The Culture of Sharing

New companies and new technologies are reinforcing a culture of sharing resources, according to James Surowiecki in his article “Uber Alles” (New Yorker, Sept. 16 2013). Surowiecki takes the perspective of the U.S. marketplace, an environment that historically has run on a buy-to-own mindset from its consumers. Newer companies, observing how mobile technologies value access above all else, are betting on a change in consumer philosophy. Ride-sharing companies (Lyft, Sidecar, UberX, RelayRides, Getaround are all detailed in the article) and media-sharing companies (NetFlix, Spotify), are all speculating consumers would prefer to have access to a variety of goods rather than own a limited number of goods.

What does managing the availability of a collection of resources to a pool of subscribers bring to mind? To me, clearly it’s librarianship. From a macro level, how much does a library’s responsibilities differ from those of the companies listed above? We’re both in the market of access, not ownership; our success depends on ensuring our patrons get the resources they need when they need them.

On the one hand, isn’t it greatly encouraging that the market is starting to see resources the same way a librarian does? The business model emphasizes management of already acquired resources: rather than try to connect a buyer to a seller, the goal is to connect a subscriber to a resource. Ownership is devalued, and access becomes all-important.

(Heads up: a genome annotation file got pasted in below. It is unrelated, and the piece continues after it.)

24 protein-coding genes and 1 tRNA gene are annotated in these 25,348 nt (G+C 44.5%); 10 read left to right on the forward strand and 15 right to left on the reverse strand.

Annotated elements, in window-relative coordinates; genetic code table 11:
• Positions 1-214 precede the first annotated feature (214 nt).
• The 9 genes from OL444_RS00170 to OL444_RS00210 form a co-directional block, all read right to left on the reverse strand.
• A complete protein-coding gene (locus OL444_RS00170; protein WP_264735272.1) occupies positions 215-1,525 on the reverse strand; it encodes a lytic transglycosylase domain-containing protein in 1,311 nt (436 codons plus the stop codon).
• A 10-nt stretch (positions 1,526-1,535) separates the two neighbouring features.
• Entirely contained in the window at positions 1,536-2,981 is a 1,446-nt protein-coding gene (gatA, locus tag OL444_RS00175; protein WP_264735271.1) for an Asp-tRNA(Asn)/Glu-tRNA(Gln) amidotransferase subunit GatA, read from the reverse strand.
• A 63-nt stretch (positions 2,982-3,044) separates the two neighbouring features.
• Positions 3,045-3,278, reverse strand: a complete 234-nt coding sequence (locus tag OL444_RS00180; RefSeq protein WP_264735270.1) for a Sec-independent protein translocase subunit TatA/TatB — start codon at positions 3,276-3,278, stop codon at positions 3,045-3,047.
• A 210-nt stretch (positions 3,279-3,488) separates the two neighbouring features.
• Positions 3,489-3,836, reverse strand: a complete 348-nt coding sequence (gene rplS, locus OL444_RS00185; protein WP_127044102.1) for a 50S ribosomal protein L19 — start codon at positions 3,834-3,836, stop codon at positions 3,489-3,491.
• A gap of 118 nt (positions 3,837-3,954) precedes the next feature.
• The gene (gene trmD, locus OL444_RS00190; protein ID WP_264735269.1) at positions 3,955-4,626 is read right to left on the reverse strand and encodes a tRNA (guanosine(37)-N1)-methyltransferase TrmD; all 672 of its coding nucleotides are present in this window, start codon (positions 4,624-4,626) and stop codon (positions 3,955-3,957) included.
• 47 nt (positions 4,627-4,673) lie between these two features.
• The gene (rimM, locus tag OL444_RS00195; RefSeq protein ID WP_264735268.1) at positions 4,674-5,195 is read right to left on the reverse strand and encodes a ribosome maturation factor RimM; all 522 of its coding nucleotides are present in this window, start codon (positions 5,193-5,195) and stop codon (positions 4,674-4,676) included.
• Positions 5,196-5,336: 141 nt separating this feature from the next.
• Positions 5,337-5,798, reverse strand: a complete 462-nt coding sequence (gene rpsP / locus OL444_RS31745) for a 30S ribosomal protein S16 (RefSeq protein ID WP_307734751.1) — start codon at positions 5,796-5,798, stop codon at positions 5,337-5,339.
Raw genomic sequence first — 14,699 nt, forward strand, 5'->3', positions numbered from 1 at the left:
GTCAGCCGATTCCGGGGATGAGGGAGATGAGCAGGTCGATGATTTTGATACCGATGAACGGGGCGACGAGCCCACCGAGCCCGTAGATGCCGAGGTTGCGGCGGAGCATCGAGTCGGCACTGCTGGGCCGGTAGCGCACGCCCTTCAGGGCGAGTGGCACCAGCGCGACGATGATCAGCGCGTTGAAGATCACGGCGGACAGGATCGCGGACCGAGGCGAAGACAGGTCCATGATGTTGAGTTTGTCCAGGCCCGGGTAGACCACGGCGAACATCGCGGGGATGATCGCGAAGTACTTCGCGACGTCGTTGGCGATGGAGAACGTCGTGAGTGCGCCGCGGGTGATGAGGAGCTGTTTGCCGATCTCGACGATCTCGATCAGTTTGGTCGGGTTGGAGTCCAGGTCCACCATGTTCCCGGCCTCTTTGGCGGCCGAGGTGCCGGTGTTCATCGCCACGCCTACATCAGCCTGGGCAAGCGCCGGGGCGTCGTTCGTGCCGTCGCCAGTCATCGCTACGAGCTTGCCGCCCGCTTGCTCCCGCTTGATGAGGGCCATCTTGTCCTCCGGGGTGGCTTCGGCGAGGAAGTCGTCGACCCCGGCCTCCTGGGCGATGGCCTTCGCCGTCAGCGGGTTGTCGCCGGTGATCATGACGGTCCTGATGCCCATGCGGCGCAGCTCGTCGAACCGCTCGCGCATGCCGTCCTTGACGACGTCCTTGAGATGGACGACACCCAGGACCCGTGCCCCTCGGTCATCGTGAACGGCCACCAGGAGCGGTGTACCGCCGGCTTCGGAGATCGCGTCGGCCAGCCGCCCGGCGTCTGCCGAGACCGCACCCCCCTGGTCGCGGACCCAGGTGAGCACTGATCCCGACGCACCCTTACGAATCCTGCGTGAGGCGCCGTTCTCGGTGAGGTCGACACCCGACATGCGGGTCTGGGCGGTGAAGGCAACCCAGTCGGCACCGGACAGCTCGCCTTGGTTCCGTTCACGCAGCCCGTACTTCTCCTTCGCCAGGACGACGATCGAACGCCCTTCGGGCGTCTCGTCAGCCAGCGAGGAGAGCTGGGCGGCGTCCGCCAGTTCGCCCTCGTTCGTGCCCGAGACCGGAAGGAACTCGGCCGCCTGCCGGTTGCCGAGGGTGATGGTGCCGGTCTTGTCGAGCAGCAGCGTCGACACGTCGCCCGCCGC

Librarians do have knowledge and experience in this environment, and I’m sure those in our profession could be a valuable resource to these subscription-rather-than-ownership-based companies. However, rather than seeing this as an opportunity to teach, librarians need to monitor this development because of what we can learn. The market will shake out and show us which companies are the best at satisfying their customers in this new subscribe-to-borrow arrangement. At absolutely no cost to us, we have the opportunity to observe this experiment, the results of which we could incorporate into how we manage our resources and satisfy our patrons and users, and all we have to do is watch and learn.

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